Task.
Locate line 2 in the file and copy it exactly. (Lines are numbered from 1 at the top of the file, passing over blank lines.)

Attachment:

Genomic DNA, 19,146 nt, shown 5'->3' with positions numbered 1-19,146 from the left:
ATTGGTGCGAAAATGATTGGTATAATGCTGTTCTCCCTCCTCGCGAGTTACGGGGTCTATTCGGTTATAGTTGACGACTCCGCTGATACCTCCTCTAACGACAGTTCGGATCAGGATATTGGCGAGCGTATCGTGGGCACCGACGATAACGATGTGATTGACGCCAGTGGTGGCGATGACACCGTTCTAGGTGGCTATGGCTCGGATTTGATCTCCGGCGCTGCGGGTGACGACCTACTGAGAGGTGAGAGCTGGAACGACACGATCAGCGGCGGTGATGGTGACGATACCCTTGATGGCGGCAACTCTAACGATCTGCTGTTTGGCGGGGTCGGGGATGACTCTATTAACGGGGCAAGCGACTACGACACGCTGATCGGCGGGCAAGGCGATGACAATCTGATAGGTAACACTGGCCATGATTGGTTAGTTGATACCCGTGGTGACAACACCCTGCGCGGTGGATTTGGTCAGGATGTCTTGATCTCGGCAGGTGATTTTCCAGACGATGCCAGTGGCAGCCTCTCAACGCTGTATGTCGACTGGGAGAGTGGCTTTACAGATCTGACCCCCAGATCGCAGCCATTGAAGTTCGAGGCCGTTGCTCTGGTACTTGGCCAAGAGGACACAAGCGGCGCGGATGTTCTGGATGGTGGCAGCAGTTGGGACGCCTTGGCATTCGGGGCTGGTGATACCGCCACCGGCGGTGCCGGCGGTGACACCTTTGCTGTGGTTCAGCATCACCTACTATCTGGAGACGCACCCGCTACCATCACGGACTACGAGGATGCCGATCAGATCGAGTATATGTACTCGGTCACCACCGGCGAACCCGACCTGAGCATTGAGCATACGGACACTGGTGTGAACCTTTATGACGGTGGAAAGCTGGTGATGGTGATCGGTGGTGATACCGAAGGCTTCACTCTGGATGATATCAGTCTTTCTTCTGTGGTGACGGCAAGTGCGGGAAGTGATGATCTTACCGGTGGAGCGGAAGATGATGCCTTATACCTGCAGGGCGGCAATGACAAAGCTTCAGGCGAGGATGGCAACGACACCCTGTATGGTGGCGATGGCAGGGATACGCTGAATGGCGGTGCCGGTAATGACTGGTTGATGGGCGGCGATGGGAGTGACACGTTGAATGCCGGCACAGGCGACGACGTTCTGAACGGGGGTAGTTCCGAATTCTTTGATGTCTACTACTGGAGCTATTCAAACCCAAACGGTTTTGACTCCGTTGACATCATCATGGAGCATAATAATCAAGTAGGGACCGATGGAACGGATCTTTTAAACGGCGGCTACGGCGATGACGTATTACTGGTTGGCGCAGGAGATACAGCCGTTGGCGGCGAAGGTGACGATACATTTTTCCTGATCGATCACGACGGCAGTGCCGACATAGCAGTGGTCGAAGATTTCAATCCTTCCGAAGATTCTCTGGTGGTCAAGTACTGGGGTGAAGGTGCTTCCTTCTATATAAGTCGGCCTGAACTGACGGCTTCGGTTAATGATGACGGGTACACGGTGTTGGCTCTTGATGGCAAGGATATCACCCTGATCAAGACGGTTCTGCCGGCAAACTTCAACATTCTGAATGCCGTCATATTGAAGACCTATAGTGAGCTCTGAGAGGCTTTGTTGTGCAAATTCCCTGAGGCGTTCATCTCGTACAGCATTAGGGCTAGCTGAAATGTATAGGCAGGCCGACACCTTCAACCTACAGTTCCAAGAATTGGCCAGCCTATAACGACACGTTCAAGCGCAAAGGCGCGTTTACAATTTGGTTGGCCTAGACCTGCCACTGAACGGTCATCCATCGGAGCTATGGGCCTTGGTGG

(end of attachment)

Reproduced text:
ATTGGTGCGAAAATGATTGGTATAATGCTGTTCTCCCTCCTCGCGAGTTACGGGGTCTATTCGGTTATAGTTGACGACTCCGCTGATACCTCCTCTAACGACAGTTCGGATCAGGATATTGGCGAGCGTATCGTGGGCACCGACGATAACGATGTGATTGACGCCAGTGGTGGCGATGACACCGTTCTAGGTGGCTATGGCTCGGATTTGATCTCCGGCGCTGCGGGTGACGACCTACTGAGAGGTGAGAGCTGGAACGACACGATCAGCGGCGGTGATGGTGACGATACCCTTGATGGCGGCAACTCTAACGATCTGCTGTTTGGCGGGGTCGGGGATGACTCTATTAACGGGGCAAGCGACTACGACACGCTGATCGGCGGGCAAGGCGATGACAATCTGATAGGTAACACTGGCCATGATTGGTTAGTTGATACCCGTGGTGACAACACCCTGCGCGGTGGATTTGGTCAGGATGTCTTGATCTCGGCAGGTGATTTTCCAGACGATGCCAGTGGCAGCCTCTCAACGCTGTATGTCGACTGGGAGAGTGGCTTTACAGATCTGACCCCCAGATCGCAGCCATTGAAGTTCGAGGCCGTTGCTCTGGTACTTGGCCAAGAGGACACAAGCGGCGCGGATGTTCTGGATGGTGGCAGCAGTTGGGACGCCTTGGCATTCGGGGCTGGTGATACCGCCACCGGCGGTGCCGGCGGTGACACCTTTGCTGTGGTTCAGCATCACCTACTATCTGGAGACGCACCCGCTACCATCACGGACTACGAGGATGCCGATCAGATCGAGTATATGTACTCGGTCACCACCGGCGAACCCGACCTGAGCATTGAGCATACGGACACTGGTGTGAACCTTTATGACGGTGGAAAGCTGGTGATGGTGATCGGTGGTGATACCGAAGGCTTCACTCTGGATGATATCAGTCTTTCTTCTGTGGTGACGGCAAGTGCGGGAAGTGATGATCTTACCGGTGGAGCGGAAGATGATGCCTTATACCTGCAGGGCGGCAATGACAAAGCTTCAGGCGAGGATGGCAACGACACCCTGTATGGTGGCGATGGCAGGGATACGCTGAATGGCGGTGCCGGTAATGACTGGTTGATGGGCGGCGATGGGAGTGACACGTTGAATGCCGGCACAGGCGACGACGTTCTGAACGGGGGTAGTTCCGAATTCTTTGATGTCTACTACTGGAGCTATTCAAACCCAAACGGTTTTGACTCCGTTGACATCATCATGGAGCATAATAATCAAGTAGGGACCGATGGAACGGATCTTTTAAACGGCGGCTACGGCGATGACGTATTACTGGTTGGCGCAGGAGATACAGCCGTTGGCGGCGAAGGTGACGATACATTTTTCCTGATCGATCACGACGGCAGTGCCGACATAGCAGTGGTCGAAGATTTCAATCCTTCCGAAGATTCTCTGGTGGTCAAGTACTGGGGTGAAGGTGCTTCCTTCTATATAAGTCGGCCTGAACTGACGGCTTCGGTTAATGATGACGGGTACACGGTGTTGGCTCTTGATGGCAAGGATATCACCCTGATCAAGACGGTTCTGCCGGCAAACTTCAACATTCTGAATGCCGTCATATTGAAGACCTATAGTGAGCTCTGAGAGGCTTTGTTGTGCAAATTCCCTGAGGCGTTCATCTCGTACAGCATTAGGGCTAGCTGAAATGTATAGGCAGGCCGACACCTTCAACCTACAGTTCCAAGAATTGGCCAGCCTATAACGACACGTTCAAGCGCAAAGGCGCGTTTACAATTTGGTTGGCCTAGACCTGCCACTGAACGGTCATCCATCGGAGCTATGGGCCTTGGTGG